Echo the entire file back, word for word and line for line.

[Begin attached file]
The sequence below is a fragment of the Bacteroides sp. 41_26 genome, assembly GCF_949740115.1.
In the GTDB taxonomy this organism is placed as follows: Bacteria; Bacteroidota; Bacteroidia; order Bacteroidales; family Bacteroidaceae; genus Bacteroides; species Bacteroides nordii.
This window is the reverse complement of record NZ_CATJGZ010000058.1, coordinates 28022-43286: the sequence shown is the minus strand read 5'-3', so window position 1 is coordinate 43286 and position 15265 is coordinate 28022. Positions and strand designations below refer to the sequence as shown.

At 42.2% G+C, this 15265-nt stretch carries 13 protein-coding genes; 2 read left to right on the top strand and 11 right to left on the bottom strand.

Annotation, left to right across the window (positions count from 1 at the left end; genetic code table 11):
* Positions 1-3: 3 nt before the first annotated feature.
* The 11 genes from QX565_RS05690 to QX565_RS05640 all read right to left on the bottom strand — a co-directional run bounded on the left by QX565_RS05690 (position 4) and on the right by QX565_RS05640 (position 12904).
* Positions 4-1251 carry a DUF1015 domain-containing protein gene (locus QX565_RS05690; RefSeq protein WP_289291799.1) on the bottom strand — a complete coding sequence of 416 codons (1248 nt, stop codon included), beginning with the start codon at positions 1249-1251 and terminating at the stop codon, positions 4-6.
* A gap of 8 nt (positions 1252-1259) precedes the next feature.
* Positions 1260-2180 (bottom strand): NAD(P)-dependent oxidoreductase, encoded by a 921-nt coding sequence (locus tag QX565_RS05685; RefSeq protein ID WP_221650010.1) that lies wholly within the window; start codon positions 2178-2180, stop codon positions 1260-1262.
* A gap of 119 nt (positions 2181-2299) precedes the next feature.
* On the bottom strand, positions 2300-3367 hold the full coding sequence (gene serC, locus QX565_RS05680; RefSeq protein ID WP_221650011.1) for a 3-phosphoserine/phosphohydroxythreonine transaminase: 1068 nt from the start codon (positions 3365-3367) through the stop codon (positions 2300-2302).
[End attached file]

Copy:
The sequence below is a fragment of the Bacteroides sp. 41_26 genome, assembly GCF_949740115.1.
In the GTDB taxonomy this organism is placed as follows: Bacteria; Bacteroidota; Bacteroidia; order Bacteroidales; family Bacteroidaceae; genus Bacteroides; species Bacteroides nordii.
This window is the reverse complement of record NZ_CATJGZ010000058.1, coordinates 28022-43286: the sequence shown is the minus strand read 5'-3', so window position 1 is coordinate 43286 and position 15265 is coordinate 28022. Positions and strand designations below refer to the sequence as shown.

At 42.2% G+C, this 15265-nt stretch carries 13 protein-coding genes; 2 read left to right on the top strand and 11 right to left on the bottom strand.

Annotation, left to right across the window (positions count from 1 at the left end; genetic code table 11):
* Positions 1-3: 3 nt before the first annotated feature.
* The 11 genes from QX565_RS05690 to QX565_RS05640 all read right to left on the bottom strand — a co-directional run bounded on the left by QX565_RS05690 (position 4) and on the right by QX565_RS05640 (position 12904).
* Positions 4-1251 carry a DUF1015 domain-containing protein gene (locus QX565_RS05690; RefSeq protein WP_289291799.1) on the bottom strand — a complete coding sequence of 416 codons (1248 nt, stop codon included), beginning with the start codon at positions 1249-1251 and terminating at the stop codon, positions 4-6.
* A gap of 8 nt (positions 1252-1259) precedes the next feature.
* Positions 1260-2180 (bottom strand): NAD(P)-dependent oxidoreductase, encoded by a 921-nt coding sequence (locus tag QX565_RS05685; RefSeq protein ID WP_221650010.1) that lies wholly within the window; start codon positions 2178-2180, stop codon positions 1260-1262.
* A gap of 119 nt (positions 2181-2299) precedes the next feature.
* On the bottom strand, positions 2300-3367 hold the full coding sequence (gene serC, locus QX565_RS05680; RefSeq protein ID WP_221650011.1) for a 3-phosphoserine/phosphohydroxythreonine transaminase: 1068 nt from the start codon (positions 3365-3367) through the stop codon (positions 2300-2302).